Despite claims by Republican state Senator Jack Johnson (one of the legislation’s sponsors) that the bill “is not targeting any group of people,” the bill is firmly set to disrupt predominately queer spaces in the state of Tennessee. The tireless argument that queer content or public display is harmful to minors is an unsubstantiated claim rooted in the fear-mongering of concerned parents and conservative Americans. The fact of the matter is that being exposed to entertainment that challenges gender norms, or more explicitly queer and drag content, does not harm children, but rather it exposes them to different art forms and encourages them to find their own paths to self-expression. 

There is also the continued insistence that drag content is inherently inappropriate for children, or that it is all perverted and used as a predatory measure to entice them. This kind of misinformation paints drag queens and queer people as delinquent criminals, when in fact drag is typically a means of self expression, not disguise. And yes, not every drag show is appropriate for children, as is the case with any form of media or live performance, but restrictions and censorship is not the answer. It does not fall on the artist to cast wide appeal and silence their own art for the sake of a minority of viewers who might be offended. It is instead on those in attendance or those monitoring those in attendance to determine themselves whether the content is appropriate. You walk into a drag show by your own free will, it doesn’t come to you.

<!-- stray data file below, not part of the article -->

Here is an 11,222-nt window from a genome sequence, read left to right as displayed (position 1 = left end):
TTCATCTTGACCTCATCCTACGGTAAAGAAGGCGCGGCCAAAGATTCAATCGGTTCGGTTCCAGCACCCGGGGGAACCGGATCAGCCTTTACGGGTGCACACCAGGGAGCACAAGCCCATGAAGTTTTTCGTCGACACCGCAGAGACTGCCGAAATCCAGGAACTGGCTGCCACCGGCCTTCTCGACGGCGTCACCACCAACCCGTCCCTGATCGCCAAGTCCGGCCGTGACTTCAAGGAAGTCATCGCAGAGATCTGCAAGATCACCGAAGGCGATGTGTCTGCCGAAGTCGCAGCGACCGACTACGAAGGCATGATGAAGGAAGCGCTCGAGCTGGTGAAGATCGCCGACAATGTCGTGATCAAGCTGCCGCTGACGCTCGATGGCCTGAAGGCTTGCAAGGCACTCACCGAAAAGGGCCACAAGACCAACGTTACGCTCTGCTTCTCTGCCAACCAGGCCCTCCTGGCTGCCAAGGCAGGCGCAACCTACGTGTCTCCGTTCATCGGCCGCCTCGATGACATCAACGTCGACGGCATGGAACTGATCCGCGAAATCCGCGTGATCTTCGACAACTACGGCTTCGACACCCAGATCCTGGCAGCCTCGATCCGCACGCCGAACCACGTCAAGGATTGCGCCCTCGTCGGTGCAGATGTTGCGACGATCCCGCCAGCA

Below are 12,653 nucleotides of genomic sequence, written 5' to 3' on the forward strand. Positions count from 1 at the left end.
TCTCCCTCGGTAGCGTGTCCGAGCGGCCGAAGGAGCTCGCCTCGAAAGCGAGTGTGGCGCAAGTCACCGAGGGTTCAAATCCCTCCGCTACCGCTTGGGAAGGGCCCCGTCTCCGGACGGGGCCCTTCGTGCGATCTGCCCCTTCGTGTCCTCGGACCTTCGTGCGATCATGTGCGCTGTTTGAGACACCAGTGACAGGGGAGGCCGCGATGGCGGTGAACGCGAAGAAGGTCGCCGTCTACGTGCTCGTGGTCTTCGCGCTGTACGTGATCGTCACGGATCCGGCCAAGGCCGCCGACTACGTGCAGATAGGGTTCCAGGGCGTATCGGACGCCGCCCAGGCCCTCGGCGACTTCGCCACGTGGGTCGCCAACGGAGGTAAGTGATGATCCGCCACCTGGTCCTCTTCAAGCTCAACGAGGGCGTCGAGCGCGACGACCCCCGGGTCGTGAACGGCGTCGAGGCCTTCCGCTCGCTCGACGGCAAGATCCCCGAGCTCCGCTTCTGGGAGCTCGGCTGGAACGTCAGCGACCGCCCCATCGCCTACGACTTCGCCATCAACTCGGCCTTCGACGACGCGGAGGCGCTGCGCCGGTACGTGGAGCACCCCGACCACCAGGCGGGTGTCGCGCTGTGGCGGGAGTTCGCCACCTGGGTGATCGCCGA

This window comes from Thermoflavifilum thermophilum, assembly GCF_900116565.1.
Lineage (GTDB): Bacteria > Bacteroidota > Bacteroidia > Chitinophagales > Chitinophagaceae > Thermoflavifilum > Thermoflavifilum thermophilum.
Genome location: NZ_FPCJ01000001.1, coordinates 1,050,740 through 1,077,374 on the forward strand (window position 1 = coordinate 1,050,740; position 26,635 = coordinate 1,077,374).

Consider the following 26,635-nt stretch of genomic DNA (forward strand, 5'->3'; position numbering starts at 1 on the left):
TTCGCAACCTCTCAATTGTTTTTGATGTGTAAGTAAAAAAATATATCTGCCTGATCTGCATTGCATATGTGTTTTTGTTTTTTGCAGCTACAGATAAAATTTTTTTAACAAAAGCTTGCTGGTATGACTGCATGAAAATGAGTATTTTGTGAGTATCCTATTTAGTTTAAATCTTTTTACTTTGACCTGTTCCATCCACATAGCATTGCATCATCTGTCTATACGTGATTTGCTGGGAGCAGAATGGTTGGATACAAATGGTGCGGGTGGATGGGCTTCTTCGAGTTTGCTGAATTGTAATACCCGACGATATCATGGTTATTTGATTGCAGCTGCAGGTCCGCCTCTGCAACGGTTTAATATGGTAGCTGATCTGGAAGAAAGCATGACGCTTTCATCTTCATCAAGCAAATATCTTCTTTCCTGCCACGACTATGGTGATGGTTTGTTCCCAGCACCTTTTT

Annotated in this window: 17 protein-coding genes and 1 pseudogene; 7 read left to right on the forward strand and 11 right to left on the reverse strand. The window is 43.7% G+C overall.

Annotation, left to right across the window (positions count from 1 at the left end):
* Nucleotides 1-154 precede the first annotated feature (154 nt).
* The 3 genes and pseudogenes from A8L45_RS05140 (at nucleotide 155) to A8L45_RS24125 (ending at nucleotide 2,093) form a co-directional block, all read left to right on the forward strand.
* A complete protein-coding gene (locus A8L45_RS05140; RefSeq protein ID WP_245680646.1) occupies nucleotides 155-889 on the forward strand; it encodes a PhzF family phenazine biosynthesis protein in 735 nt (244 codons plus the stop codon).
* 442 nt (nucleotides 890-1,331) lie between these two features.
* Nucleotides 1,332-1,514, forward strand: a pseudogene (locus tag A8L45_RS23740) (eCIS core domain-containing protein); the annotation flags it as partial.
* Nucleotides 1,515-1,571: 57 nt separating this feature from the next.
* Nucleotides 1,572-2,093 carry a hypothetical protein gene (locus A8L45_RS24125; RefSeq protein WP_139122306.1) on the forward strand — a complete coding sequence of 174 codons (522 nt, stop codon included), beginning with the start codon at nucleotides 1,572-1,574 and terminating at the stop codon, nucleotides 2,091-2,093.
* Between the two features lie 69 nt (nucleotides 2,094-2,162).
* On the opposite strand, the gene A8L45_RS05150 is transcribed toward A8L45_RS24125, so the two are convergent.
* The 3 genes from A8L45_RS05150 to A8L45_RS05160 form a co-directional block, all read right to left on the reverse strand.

Drag artist Sasha Velour said it best in The Untitled Magazine’s REBEL Issue when discussing Republican attacks on drag: “The fact is: drag does exist. Lot’s of people love it. There is no need to hide that from children or make them feel like it is shameful or shocking when that really isn’t how most of the world views it… we don’t need stigma around something as innocent as clothing.” 

These kinds of bills not only pull our country backwards in terms of our right to free expression, but they more dangerously set further precedents for the policing and gatekeeping of queer content. They implicitly condone queer hate and allow for more and more people to overanalyze acts of drag, transness, or other queer expression to find fault and sinister intent where none exists. Meanwhile, other more “tame” content that many would also consider inappropriate for children, like that containing violence or other forms of hatred, remain largely unregulated or under-examined simply because it does not challenge the gender norms that conservatives cling to so dearly.

Despite the stated repercussions of being charged with a misdemeanor, or even a felony for repeat offenders, drag queens and activists are fighting back. Drag artist Bella DuBalle of Memphis’ Atomic Rose has vowed to not comply with the bill, and even plans to put on a large public drag show on the day of the bill’s passing. And you know what, it’ll be a fabulous gay time.